What I Learned at the Family Tree Center

This past weekend my husband and I went to Utah where there are bunch of Mormons. Those guys are super into genealogy because a lot of people died — like, the majority of people made on Earth so far — before Mormonism happened, so they go back and retroactively save their kin who missed out on the good word. But, of course, they must know who those people were in order to ask for their salvation, so they do genealogy. (Click that link up above for a better explanation.) I’m not quite sure why they want to help everyone else trace their family histories for free at these little touristy-looking places called Family Tree Centers, but it seems to have something to do with mission work and saving even more souls. And it was kind of the most fun I’ve had in a long time?

When you first walk in, there’s this family tree — no, the first first thing you notice when you enter the one in Park City, which is the only one I’ve been to so it’s possible this is in all of them, is a giant fake tree “growing” up through the floor in the middle of the room. After that you notice a huge family tree chart hanging on the wall of the lobby which shows how Winston Churchill, Richard Nixon, FDR, The Bushes, Gerald Ford, and… wait for it… Joseph Smith and his wife, Emma Hale, all had a common ancestor in Henry Howland. The lone male who was working there, an older gentleman, came up to me while I was looking at it and said, “Henry had nine children. Isn’t it amazing that all of these great people descended from one man?” I thought about it and pointed out that it wasn’t that surprising — nine kids really ups your chances! Plus, some of them were among the first white people to come over here. “See,” I said, “one of his kids was even on the Mayflower,” to which he nodded, turned, and walked away. Then I felt like a jerk. But it was interesting to look at because people in that family tree had some fun first names, like Zoeth and Jabez.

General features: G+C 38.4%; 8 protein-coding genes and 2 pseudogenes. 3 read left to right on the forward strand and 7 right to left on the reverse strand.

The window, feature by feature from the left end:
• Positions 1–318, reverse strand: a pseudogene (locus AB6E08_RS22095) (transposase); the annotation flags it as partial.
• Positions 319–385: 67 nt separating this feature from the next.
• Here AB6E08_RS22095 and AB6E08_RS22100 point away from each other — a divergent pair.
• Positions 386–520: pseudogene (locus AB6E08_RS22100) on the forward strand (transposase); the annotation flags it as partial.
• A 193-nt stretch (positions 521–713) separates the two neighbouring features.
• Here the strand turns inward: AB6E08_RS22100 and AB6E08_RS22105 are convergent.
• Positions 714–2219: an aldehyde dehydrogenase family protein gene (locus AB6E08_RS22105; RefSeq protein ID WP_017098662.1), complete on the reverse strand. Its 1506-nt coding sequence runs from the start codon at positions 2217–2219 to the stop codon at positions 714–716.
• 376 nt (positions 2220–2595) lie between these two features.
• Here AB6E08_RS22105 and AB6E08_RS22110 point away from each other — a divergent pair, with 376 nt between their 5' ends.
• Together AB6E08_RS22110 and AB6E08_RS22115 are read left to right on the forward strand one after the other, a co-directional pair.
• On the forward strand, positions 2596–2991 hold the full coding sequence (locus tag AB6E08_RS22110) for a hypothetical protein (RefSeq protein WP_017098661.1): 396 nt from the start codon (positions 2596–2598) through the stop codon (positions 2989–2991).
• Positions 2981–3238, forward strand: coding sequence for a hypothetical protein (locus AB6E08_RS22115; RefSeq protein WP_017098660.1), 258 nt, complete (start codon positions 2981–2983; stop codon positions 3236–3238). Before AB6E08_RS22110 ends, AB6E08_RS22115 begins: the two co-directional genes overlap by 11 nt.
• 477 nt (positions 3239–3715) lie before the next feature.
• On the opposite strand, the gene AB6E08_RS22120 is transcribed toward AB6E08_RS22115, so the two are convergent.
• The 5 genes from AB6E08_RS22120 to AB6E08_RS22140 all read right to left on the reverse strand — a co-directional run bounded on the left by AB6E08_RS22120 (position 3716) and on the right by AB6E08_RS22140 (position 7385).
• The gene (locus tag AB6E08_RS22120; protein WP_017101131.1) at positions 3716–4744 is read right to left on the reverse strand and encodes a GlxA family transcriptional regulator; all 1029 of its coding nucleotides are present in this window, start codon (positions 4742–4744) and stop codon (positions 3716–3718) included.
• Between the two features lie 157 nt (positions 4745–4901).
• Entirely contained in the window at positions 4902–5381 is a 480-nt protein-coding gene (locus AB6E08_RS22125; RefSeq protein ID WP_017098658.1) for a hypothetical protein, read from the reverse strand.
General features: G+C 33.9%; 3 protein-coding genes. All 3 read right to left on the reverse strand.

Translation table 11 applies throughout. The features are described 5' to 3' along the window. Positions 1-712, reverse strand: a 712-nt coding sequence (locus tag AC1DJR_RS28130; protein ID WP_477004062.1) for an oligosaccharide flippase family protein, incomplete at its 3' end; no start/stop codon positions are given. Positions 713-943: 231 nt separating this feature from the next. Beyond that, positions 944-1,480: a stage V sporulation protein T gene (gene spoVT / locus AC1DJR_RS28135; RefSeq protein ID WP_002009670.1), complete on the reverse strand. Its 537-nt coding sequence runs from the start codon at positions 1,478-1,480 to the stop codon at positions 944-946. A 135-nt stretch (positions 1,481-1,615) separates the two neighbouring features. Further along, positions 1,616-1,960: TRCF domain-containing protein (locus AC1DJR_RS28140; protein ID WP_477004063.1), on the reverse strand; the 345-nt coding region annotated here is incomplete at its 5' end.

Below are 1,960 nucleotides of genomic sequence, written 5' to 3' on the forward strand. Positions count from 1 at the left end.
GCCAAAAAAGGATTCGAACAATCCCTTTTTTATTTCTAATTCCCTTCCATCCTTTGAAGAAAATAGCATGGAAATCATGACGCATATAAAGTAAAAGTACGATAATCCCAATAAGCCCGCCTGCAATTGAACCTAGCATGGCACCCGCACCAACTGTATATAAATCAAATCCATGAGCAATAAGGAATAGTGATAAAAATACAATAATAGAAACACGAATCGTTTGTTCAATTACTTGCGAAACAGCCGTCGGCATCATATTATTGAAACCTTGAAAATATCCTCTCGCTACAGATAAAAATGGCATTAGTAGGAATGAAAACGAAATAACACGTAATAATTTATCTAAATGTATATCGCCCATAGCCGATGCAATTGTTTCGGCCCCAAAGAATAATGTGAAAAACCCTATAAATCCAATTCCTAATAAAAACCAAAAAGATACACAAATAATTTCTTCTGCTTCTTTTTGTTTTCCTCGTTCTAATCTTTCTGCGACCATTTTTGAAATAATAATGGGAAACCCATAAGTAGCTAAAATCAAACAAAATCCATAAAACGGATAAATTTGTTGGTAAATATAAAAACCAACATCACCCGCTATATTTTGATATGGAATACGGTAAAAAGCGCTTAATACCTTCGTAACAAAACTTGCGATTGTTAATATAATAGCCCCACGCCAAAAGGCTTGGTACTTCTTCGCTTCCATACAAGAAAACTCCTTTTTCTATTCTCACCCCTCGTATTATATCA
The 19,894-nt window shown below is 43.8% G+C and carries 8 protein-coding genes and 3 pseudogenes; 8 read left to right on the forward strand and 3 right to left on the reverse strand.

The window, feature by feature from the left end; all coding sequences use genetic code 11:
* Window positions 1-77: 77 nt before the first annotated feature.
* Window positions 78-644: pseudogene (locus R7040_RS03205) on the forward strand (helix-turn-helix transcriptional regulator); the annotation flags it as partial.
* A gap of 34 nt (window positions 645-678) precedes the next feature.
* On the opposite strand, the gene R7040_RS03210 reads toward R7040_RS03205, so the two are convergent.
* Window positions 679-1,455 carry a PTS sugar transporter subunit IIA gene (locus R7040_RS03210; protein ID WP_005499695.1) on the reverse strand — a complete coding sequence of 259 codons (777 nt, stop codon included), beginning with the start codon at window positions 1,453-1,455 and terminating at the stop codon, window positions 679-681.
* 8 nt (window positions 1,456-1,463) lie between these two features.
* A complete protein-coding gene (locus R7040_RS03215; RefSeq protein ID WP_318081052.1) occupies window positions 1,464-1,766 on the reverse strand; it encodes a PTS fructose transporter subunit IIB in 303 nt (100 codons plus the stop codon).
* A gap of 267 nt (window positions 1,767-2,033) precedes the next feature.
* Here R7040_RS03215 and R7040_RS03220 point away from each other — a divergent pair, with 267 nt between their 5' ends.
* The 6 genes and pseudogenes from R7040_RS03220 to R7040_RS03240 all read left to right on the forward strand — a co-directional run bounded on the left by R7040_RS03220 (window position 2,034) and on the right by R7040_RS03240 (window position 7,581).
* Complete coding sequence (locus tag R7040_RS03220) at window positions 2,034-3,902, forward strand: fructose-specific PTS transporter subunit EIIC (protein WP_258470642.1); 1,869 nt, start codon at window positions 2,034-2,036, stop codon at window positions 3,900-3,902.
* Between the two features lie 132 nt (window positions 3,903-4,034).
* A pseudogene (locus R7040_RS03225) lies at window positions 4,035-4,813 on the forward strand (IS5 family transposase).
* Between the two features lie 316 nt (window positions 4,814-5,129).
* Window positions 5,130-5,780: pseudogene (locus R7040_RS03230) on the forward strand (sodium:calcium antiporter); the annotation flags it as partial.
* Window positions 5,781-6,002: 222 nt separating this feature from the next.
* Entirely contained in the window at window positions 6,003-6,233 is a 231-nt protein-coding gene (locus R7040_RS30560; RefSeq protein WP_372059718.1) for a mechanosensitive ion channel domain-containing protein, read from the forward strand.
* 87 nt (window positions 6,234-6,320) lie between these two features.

Then we met this pretty Australian Mormon lady, Sister Haisila. My husband asked if that was her first name because it was cool it and it turns out she was adopted by her Tongan stepfather, and when you’re a Mormon missionary you go by “Sister” followed by your dad’s last name. This forthrightness of hers was quite appealing. Then she asked if we’d like to discover some of our ancestors. When they do your family tree here, they use old-looking, buggy PCs (but I’m a Mac, so they all look old and buggy to me! *zing*) to search a million census records, death indexes, ship manifests, and even elementary school yearbooks — which creeped me out — on sites like Ancestry.com and FamilySearch.org, plus a bunch of other ones. I didn’t think to ask which of those sites the Mormons owned, but I did ask, “So, the gist is that you’ll help us search using your subscriptions to these sites for free?” and she said “Yep!” Meaning you could get this same info at home, but in my case, it turns out I’d have had a pretty hard time figuring out which search terms are helpful and which of the million results to click on and threads to follow. Also, it’d cost kind of a lot of money. (It might be worth it, though, because then you could save high resolution images of the ship manifests and have them printed and framed. They are very cool-looking, torn edges and all. She gave us printouts, but they are almost unreadable.)